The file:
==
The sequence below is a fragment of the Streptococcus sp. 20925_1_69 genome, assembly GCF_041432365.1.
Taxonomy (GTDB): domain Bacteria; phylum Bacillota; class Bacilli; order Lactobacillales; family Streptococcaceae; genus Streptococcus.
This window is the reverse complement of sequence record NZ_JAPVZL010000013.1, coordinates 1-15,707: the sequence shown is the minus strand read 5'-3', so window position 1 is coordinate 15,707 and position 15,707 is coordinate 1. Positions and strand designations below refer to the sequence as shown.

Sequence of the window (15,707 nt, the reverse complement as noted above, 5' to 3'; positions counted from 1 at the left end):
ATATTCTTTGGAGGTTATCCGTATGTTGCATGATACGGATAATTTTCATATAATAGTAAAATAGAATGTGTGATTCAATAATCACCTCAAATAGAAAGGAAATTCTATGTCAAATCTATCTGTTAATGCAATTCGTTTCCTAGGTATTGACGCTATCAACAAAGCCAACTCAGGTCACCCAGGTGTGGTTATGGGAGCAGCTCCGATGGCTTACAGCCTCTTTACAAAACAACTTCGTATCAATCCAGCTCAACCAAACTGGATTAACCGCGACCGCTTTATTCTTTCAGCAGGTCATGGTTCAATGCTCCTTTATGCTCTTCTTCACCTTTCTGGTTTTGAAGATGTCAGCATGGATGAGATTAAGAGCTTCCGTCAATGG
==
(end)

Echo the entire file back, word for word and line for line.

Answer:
The sequence below is a fragment of the Streptococcus sp. 20925_1_69 genome, assembly GCF_041432365.1.
Taxonomy (GTDB): domain Bacteria; phylum Bacillota; class Bacilli; order Lactobacillales; family Streptococcaceae; genus Streptococcus.
This window is the reverse complement of sequence record NZ_JAPVZL010000013.1, coordinates 1-15,707: the sequence shown is the minus strand read 5'-3', so window position 1 is coordinate 15,707 and position 15,707 is coordinate 1. Positions and strand designations below refer to the sequence as shown.

Sequence of the window (15,707 nt, the reverse complement as noted above, 5' to 3'; positions counted from 1 at the left end):
ATATTCTTTGGAGGTTATCCGTATGTTGCATGATACGGATAATTTTCATATAATAGTAAAATAGAATGTGTGATTCAATAATCACCTCAAATAGAAAGGAAATTCTATGTCAAATCTATCTGTTAATGCAATTCGTTTCCTAGGTATTGACGCTATCAACAAAGCCAACTCAGGTCACCCAGGTGTGGTTATGGGAGCAGCTCCGATGGCTTACAGCCTCTTTACAAAACAACTTCGTATCAATCCAGCTCAACCAAACTGGATTAACCGCGACCGCTTTATTCTTTCAGCAGGTCATGGTTCAATGCTCCTTTATGCTCTTCTTCACCTTTCTGGTTTTGAAGATGTCAGCATGGATGAGATTAAGAGCTTCCGTCAATGG